I wonder, in this repetition, if it’s just a matter of finding something to which you can connect. The people who come after him, who come after us, will build on his work, shine light on the places it failed. They use terms like stimming and special interests and say there is not a gene for autism and we need acceptance, not a cure. They are right. Leo Kanner is the cornerstone that is crumbling, burdened by his own ignorance. By ours.
After I am past college, when I have finally left the boy who does not love me, when I come home to visit, we fight. I pluck the red shorts from your hands when you come downstairs to throw them away. I tell you that I will wear them instead. I will press them to my body and pretend to be you, pretend to be anyone who does not share my skin. You tell me over and over again that I have the red shorts. You raise your voice. I try not to laugh.
Dad laughs, though, says it is the first fight we have ever had. I put the shorts on the couch or across the chair. When I come back later to retrieve them, they are gone. I do not belong here, anymore: I have lived away for too long.
To Leo Kanner, it’s not a trifecta, but a quad-fecta: extreme autism, obsessiveness, stereotypy, and echolalia. In translation: lack of interest in others, preoccupation with the same things, repetitive movements, and parroting.
He ends his paper by concluding that the eleven children (eight boys and three girls) have inborn autistic disturbances of affective contact. What does that mean for you?
I betray you.
Years, now, if not in time, then in memory. I cut off my hair, show you the tattoos I have on my arm. I trace the elephant that brands you to me, tell you that it’s for you, a symbol of you. You give me a look of disbelief, and, as usual, say nothing.
You settle into your tablets, portable computers that let you watch YouTube wherever you are, waiting for your coffee after dinner and making sure to eat your vegetables. I wrap myself in vests and throw away my dresses, except for a few. I keep telling myself that I will return to them. I tell myself that I must in order to teach myself who I am.
Then I meet a man and fall in love, but more importantly, he falls back. One year later, we go to the courthouse. Our parents know and want more, but how much do you understand? On Thursdays, I pick you up from your after-work program at the gym. On one of these days, I tell you that you have a brother. You look confused. Did you want a brother? Did you ask for one?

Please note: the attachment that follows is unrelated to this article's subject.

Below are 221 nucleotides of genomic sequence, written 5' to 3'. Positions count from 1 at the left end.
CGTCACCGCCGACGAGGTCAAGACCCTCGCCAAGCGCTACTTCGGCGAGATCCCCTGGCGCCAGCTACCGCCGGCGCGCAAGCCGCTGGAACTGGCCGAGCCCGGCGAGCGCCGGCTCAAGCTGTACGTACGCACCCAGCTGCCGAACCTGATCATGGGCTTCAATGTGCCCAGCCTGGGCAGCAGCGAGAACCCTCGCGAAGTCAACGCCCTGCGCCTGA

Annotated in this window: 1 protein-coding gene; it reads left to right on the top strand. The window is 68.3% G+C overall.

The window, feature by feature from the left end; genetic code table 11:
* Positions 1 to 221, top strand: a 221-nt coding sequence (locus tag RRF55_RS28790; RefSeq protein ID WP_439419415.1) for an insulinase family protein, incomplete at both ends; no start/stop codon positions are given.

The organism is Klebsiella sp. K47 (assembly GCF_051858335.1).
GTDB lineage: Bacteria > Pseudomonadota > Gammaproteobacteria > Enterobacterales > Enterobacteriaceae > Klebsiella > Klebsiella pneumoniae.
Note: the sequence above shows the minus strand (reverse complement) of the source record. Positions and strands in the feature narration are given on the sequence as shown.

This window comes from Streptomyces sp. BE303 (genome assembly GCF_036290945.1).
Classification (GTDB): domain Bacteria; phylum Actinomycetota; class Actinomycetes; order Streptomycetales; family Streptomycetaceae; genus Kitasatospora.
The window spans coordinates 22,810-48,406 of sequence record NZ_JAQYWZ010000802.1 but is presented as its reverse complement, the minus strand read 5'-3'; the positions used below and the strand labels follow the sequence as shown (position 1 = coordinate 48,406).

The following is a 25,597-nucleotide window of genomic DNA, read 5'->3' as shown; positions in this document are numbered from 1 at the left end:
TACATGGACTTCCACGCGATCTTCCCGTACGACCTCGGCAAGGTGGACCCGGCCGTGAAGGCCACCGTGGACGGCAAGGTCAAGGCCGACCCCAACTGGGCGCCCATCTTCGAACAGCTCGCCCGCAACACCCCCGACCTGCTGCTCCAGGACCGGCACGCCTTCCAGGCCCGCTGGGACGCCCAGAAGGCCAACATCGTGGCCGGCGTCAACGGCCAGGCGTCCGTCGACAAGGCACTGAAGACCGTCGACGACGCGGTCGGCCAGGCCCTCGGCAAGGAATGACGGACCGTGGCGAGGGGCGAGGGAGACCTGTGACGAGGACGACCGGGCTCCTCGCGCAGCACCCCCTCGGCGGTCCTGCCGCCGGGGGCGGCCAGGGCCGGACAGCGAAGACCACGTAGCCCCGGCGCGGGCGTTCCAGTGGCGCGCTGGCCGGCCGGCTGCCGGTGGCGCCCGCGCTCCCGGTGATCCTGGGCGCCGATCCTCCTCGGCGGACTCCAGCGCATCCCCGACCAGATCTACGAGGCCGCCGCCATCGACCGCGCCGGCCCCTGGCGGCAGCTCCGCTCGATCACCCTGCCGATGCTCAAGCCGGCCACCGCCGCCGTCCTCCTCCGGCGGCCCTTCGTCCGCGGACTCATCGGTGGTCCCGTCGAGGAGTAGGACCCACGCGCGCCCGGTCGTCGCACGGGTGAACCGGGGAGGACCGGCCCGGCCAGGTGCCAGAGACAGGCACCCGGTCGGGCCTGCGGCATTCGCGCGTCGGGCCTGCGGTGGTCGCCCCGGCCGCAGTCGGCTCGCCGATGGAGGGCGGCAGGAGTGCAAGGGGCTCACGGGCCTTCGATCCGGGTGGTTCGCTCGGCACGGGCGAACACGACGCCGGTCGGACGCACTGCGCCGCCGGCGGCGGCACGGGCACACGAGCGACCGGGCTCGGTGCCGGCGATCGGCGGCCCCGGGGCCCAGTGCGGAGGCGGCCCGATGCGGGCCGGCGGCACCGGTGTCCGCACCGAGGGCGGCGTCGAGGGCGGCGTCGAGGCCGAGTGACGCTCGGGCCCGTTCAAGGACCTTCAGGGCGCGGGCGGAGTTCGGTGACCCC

Our parents drive us out to dinner, to the place where our family will later hold a reception in honor of my union. You sit next to me, or I next to you. You eat your soup or ignore the salad and beam at me. Around us plays jazz music, plush chairs, and wallpaper: an image of the 1960s, when our parents were born. We were not even a thought, then.
I notice your smile, notice the way you keep glancing at me. “What are you so excited about?”
You peek at me from the corner of your eye, grinning. “Excited about…”
“Excited for what?”
I poise, ready to tickle you just because I can. There must be a thread of normalcy in our relationship, somewhere. A reminder that you are my brother, not my son, that I am not just another caretaker but the person who loved you more than anything for so long.
“Excited for… you!”
I pause for a moment, as though I’ve imagined your words. And then I begin to laugh, because I don’t know how else to respond. Your words brand into me deeper than the elephant, more permanent than the ring on my finger.
You have shared in my happiness, telling me—in your own way—that I never abandoned you, never left you for another, never stopped putting your first. But I have. I worry that in choosing my own life, my own happiness, I have forgotten the promises I made to you, that I would put you above myself for our whole lives. I would give you the life you can’t carve for yourself. And yet you sit beside me, telling me you’re excited, accepting the new man in my life as easily as you’ve accepted me.
If only I could remember this moment when the doubts return.
Rumpus original art by David Dodd Lee.